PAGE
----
Big Money and Open Source May Not Compute

SAN FRANCISCO — For more than a year now, there has been an ongoing debate among bloggers and industry observers over one simple question: ‘Where are the open source billionaires?’ Why have we not seen a GPL Bill Gates or Larry Ellison?

The view here Monday at the CommunityOne conference, an open source gathering in advance of Sun’s JavaOne confab, is that the industry is still young and has not yet reached its earnings potential.

Until it does, the open source community is living off mom and dad. In this case, that would be Google, IBM, Sun, HP and other vendors that keep most open source programmers employed. Even Red Hat (NASDAQ: RHAT), the largest of the open source vendors, is dependent on Tier One hardware vendors, particularly IBM (NYSE:IBM). Of course, so was Microsoft in its early days.

Indeed, it’s been that way for a while. Linux creator Linus Torvalds first worked for chipmaker Transmeta, and now is with the Linux Foundation, which is funded by IBM, HP and others. Sun has hired Ian Murdock of Debian fame, snapped up JRuby and Python developers, and bought MySQL.

Take away the contributions of IBM, HP, Sun, and SGI, and Linux suddenly loses a lot of enterprise-level features.

And the community really owes Google (NASDAQ:GOOG) multiple debts of gratitude. The company is built on open source software, but makes its money from ad and search revenue, not the sale of open source software. Still, Google gives back in many ways. The search giant employs a large number of open source developers, who are able to work on their projects while gainfully employed in a company that, to put it mildly, faces no imminent financial danger.

Also, Google is the single-largest source of income for the Mozilla Foundation because it buys placement via the Mozilla startup page. According to Mozilla Foundation records, 85 percent of its $66 million in 2006 income came from Google.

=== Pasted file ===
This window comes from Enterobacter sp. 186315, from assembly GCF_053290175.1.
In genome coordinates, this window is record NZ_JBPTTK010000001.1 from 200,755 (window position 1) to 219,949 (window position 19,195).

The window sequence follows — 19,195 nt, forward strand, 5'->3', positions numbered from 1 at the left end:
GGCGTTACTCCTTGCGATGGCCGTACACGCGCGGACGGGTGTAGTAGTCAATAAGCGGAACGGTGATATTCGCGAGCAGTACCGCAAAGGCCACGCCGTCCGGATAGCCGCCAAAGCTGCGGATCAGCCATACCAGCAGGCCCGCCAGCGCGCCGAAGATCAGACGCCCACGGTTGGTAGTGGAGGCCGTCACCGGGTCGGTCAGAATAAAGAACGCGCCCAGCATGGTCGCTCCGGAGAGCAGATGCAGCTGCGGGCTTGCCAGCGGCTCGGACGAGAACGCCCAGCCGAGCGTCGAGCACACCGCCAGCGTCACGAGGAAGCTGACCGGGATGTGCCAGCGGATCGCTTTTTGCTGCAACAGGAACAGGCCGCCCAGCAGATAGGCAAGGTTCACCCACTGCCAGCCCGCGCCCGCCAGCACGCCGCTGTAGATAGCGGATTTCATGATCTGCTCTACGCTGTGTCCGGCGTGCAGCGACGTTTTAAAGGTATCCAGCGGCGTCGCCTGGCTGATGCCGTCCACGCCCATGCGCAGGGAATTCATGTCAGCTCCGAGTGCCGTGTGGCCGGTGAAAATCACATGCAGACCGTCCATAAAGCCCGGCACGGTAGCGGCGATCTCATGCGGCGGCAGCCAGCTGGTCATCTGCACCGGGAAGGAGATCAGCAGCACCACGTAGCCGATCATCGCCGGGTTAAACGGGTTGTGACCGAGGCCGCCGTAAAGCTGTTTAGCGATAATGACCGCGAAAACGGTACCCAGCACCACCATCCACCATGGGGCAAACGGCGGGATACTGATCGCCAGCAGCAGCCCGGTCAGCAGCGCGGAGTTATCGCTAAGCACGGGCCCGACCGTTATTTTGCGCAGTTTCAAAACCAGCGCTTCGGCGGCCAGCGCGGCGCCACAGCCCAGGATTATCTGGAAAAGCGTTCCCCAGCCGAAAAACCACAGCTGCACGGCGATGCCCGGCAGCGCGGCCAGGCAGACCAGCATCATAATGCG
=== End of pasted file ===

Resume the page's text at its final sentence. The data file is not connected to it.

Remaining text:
So how much longer will the open source community need to lean on the likes of Google/IBM/HP/Sun? A while, some open source advocates admit.

“We have an ambition to be completely free and open source and at the same time, we have an ambition to stay in business,” said Marten Mickos, senior vice president of the database group at Sun and former CEO of MySQL, during a morning roundtable at CommunityOne.

An industry ‘just out of college’

There have been some arguments that there will never be “open source billionaires,” but there will be firms built on open source that achieve great success — Google arguably being a prime example.

But there may never be another Microsoft or Oracle because stand-alone, independent software vendors seem to be falling out of favor, at least among the venture funds. Sun CEO Jonathan Schwartz told that there is no interest in standalone ISVs from the venture firms lately. Instead, the emphasis is on platform companies like Facebook.

For companies in open source, many think they are still in the early stages of development.

“We’re just out of college as an industry, as far as lifespan goes,” Neelan Choksi, chief operating officer for SpringSource, said later during a lunchtime conference. “We’re not going to reach our full earnings potential until we get into our mid-thirties, figuratively speaking.”

Part of the problem is that open source companies simply don’t live for the high margins that made closed source software companies grow so rich. “We’re the fastest growing database in the world, but we’re still one of the smallest and we don’t have [Oracle’s] margins,” Mickos said. “It can be done, we can grow to their size but it will take longer.”

A lot of open source firms have asked users of the software to give back with either “code or cash,” as Mickos put it, and many chose code. That’s great for the software but doesn’t pay the office rent.

So the relationship with bigger, profit-driven companies will continue for the near future. “If that means working with commercial companies, we will do it,” said the former CEO whose company was just bought by Sun for $1 billion. He compared open source firms working with commercial companies to using salt in food; salt is good for flavor but not healthy to live on.

Update clarifies Linus Torvalds’ current employment and adds comments from Schwartz.

News Around the Web